Individuals With Myopia Have 3 Times Higher Risk Of Developing Glaucoma: Doctors

Individuals With Myopia Have 3 Times Higher Risk Of Developing Glaucoma: Doctors

Glaucoma is responsible for blindness in 1.2 million people and accounts for 5.5 per cent of total blindness, making it one of the leading causes of irreversible blindness in India.

Rahul MUpdated: Saturday, January 20, 2024, 03:06 PM IST
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People with moderate to high myopia are three times more likely to develop glaucoma later in life, with the risk directly proportional to the severity of the eye condition. This was said by doctors of Dr Agarwals Eye Hospital in Mumbai during the ongoing Glaucoma Awareness Month.

The link between myopia and glaucoma

Explaining the relationship between myopia and glaucoma, Dr Nidhi Jyoti Shetty, Glaucoma Consultant, Dr Agarwals Eye Hospital, Mumbai, said, "The optic nerve head in myopic eyes may be much more susceptible to glaucoma because of the changes in the structure of the connective tissue. The increased risk may also be related to the reduction in the thickness of the retinal nerve layer in myopic eyes. A reputed study found a strong correlation between primary open-angle glaucoma (POAG) and myopia, with an odds ratio of 2.3 in eyes with low myopia and 3.3 in eyes with moderate-to-high myopia. Myopic glaucoma may be associated with earlier onset of disease and early development of a central vision defect."

Glaucoma is responsible for blindness

One of the significant risk factors for glaucoma is eye pressure. An abnormality in the eye's drainage system can cause fluid to build up, leading to excessive pressure that causes damage to the optic nerve, leading to loss of eyesight. The estimated prevalence of glaucoma among Indians varies between 2.7-4.3 per cent. It is responsible for blindness in 1.2 million people and accounts for 5.5 per cent of total blindness, making it one of the leading causes of irreversible blindness in India. On the other hand, the prevalence of myopia in 5 to 15-year-old urban children in the country has increased from 4.4 per cent in 1999 to 21.1 per cent in 2019. The prevalence is expected to increase to 31.8 per cent in 2030, 40 per cent in 2040 and 48.1 per cent in 2050, especially among children and the working population.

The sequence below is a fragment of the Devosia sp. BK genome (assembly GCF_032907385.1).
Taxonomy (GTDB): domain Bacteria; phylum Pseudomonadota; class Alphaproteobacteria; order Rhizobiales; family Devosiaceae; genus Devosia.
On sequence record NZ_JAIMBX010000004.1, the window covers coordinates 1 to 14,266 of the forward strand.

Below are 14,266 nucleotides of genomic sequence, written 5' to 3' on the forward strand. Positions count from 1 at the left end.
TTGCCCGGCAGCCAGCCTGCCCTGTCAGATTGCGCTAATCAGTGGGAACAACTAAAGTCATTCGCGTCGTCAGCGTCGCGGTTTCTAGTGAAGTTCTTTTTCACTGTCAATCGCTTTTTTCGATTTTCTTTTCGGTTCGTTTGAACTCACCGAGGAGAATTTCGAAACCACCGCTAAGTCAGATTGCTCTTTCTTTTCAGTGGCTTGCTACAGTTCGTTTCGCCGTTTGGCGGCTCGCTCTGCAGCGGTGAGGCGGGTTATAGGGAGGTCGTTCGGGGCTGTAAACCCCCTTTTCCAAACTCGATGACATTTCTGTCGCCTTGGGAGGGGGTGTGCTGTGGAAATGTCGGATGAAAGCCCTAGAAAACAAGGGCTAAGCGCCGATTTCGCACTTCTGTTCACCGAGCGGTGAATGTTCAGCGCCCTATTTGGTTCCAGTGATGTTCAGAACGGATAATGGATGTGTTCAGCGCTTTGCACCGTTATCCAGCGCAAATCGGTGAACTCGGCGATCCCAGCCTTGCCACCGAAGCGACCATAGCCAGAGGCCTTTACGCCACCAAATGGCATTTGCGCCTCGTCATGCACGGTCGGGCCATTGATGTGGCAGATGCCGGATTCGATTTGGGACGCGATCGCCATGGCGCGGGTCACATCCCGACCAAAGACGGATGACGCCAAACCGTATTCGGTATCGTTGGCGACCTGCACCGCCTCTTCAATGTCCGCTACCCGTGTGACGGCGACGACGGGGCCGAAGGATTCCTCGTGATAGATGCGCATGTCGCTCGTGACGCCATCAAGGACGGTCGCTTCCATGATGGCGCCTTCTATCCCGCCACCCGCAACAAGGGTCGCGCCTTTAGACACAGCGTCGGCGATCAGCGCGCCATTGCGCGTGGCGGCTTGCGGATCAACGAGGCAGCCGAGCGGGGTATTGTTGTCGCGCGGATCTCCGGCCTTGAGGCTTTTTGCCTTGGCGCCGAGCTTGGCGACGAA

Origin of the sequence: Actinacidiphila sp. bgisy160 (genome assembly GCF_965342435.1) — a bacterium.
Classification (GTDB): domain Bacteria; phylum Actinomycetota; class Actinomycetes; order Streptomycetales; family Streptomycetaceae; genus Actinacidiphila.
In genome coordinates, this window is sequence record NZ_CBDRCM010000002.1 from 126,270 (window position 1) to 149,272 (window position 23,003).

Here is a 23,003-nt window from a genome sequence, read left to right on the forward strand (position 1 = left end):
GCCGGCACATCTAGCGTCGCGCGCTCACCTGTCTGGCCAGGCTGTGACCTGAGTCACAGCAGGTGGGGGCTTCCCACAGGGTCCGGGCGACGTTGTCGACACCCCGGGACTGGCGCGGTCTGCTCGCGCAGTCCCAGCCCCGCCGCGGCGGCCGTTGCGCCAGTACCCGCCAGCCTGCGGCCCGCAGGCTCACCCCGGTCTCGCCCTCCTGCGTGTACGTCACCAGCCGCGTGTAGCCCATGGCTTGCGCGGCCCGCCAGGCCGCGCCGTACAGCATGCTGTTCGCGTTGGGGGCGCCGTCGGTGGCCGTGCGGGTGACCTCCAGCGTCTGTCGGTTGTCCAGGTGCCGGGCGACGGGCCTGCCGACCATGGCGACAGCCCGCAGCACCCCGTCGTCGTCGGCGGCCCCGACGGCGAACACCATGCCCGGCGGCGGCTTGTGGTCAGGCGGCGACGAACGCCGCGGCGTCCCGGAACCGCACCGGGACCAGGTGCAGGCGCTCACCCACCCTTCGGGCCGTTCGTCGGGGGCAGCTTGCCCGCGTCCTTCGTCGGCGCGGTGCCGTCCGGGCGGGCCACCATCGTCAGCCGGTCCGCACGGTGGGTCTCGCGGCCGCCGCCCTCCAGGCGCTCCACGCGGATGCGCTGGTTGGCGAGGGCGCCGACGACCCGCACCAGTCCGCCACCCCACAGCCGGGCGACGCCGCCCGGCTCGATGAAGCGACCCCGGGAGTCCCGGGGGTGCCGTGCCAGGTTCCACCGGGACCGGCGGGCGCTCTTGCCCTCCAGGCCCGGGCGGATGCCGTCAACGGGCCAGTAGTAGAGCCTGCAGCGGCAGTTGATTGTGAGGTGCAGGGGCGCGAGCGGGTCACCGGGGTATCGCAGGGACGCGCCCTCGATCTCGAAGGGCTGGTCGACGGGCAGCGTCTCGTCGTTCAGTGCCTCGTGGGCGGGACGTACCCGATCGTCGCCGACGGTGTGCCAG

Precautions against glaucoma and myopia

Several precautions can be taken against glaucoma and myopia. Said Dr Nidhi Jyoti Shetty, "People with myopia can avoid or delay the chances of getting glaucoma by maintaining a healthy lifestyle, especially diet and exercise, as recommended by their doctor. They should also undergo regular follow-up and screening tests to maintain the disease if diagnosed early."

She added, "Once a year, follow-up is recommended for someone with high myopia. If diagnosed with any retinal disease or glaucoma, this duration can be reduced to every three months or even every month. Glaucoma is a disease that shows no symptoms in the early stages. Therefore, the patient needs to watch out for repeated headaches, migraine attacks, or changes in peripheral vision."

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